“This book is by no means an indictment of today’s mainstream rap artists. I must make clear that the perceived destructive and or reckless behavior exhibited by most of today’s mainstream rappers represent what those who control the social machinery for mass public opinion manipulation want the world to believe about black America in general.”

Can you further elaborate on this? What can this generation of rappers maybe change or become more aware of so that they don’t feed the narrative and/or stereotype?


Wise - Yes. 3/5 th an MC: The Manufacturing of a Dumbed Down Rapper is actually about the machine that manufactures ignorance via control of mainstream media and the mechanism for monetization of hip-hop. Rappers are rewarded by corporations – record deals, radio play, tour support, etc., for delivering a particular brand of hip-hop content. On the contrary, rappers are penalized by same corporations – not funded, not played on radio, not given tour support, for challenging the narrative. Today’s rappers do not have to change anything, the corporations do. There are literally thousands of young rappers today (Saba The Goddis, Saroc, Faise One, etc.) who present a contrasting point of view that challenges the mainstream narrative. However, these artists are blocked from mainstream avenues. It is the system that has to change, hip-hop is as true as it’s always been.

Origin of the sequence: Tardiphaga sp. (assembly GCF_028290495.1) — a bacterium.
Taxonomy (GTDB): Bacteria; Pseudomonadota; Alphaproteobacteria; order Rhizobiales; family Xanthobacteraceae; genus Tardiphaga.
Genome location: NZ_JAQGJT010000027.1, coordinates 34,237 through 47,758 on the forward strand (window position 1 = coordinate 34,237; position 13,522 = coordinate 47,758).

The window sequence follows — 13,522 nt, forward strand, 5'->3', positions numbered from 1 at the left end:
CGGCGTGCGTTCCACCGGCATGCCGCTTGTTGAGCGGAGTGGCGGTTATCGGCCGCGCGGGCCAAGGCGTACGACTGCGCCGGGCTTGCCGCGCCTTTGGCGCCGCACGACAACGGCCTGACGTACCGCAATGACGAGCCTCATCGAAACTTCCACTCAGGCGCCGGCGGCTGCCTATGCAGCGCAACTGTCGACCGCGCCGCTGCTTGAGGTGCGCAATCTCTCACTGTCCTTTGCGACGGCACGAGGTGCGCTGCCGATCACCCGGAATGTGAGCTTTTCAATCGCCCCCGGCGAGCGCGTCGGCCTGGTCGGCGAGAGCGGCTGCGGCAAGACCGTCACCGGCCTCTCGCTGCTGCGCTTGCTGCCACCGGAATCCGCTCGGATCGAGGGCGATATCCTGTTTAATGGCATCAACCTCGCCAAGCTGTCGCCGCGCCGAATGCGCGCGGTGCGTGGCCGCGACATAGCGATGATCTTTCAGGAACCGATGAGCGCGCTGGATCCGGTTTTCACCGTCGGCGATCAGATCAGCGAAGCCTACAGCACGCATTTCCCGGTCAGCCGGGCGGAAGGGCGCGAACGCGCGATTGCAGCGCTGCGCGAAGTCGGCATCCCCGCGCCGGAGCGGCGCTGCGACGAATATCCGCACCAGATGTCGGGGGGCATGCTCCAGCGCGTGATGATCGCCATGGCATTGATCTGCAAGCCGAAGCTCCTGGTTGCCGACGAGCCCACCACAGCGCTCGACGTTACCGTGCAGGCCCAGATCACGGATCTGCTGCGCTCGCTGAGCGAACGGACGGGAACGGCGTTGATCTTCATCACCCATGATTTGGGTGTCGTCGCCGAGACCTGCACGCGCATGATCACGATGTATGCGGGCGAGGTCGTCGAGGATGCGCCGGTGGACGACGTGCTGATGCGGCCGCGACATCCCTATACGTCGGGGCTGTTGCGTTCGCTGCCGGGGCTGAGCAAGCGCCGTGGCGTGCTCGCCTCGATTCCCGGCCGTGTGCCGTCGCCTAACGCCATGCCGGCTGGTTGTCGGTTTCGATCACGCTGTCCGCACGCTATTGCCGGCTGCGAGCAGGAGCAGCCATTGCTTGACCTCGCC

Rach - What is the meaning behind your latest song/album?


Wise - The latest project is a double album – Poem Chomsky and ManDrill Muzik. Poem Chomsky is basically me channeling one of the world’s most renown intellectuals and linguists, Noam Chomsky. ManDrill Muzik is basically a grown “Man” going “ape-shit” on “Drill” beats. So, “ManDrill” man + drill = mandrill, the ape.


Rach - Wise, you always dropping wisdom and like I’ve said before, every time I have a

conversation with you, I learn something new. But, let’s turn the tables….What is the best advice anyone has ever given to you?


Wise - Never stop learning! And always show up as YOU!


Rach - Okay you already know I’m a feminist so I HAD to ask you this question… Right now, the FEMALE hip hop game is soaring however the image and message behind the music is a complete 360 from the female rappers that helped to shape hip hop in the 80’s & 90’s. Why do you think the lyrics and image of women have changed?


Wise - The 2 female rappers I mentioned in a previous question, as well as several others, have not resorted to hyper-sexual images and lyrics. What has happened is, the corporations who control mainstream media and what we see in it, are intentionally financing, marketing and promoting this imagery and subject matter exclusively. Research Saroc, and Saba the Goddis.


Rach - Back in 2022, Eminem was inducted into the Rock & Roll Hall of Fame, and among the influential ground breaking hip hop artists he named YOU and gave you your flowers. What does it feel like to have this type of huge impact on the culture?


Wise - I’m grateful to be counted as an influence in the life of anyone. I feel grateful!


Rach - What can fans expect from you in the future?


Wise - Poem Chomsky, Mandrill Muzik, a monthly live showcase in Miami and virtual, an NFT comic book, and more.


Thank you again for this interview fam! Let the people know your info below:





Love, Rach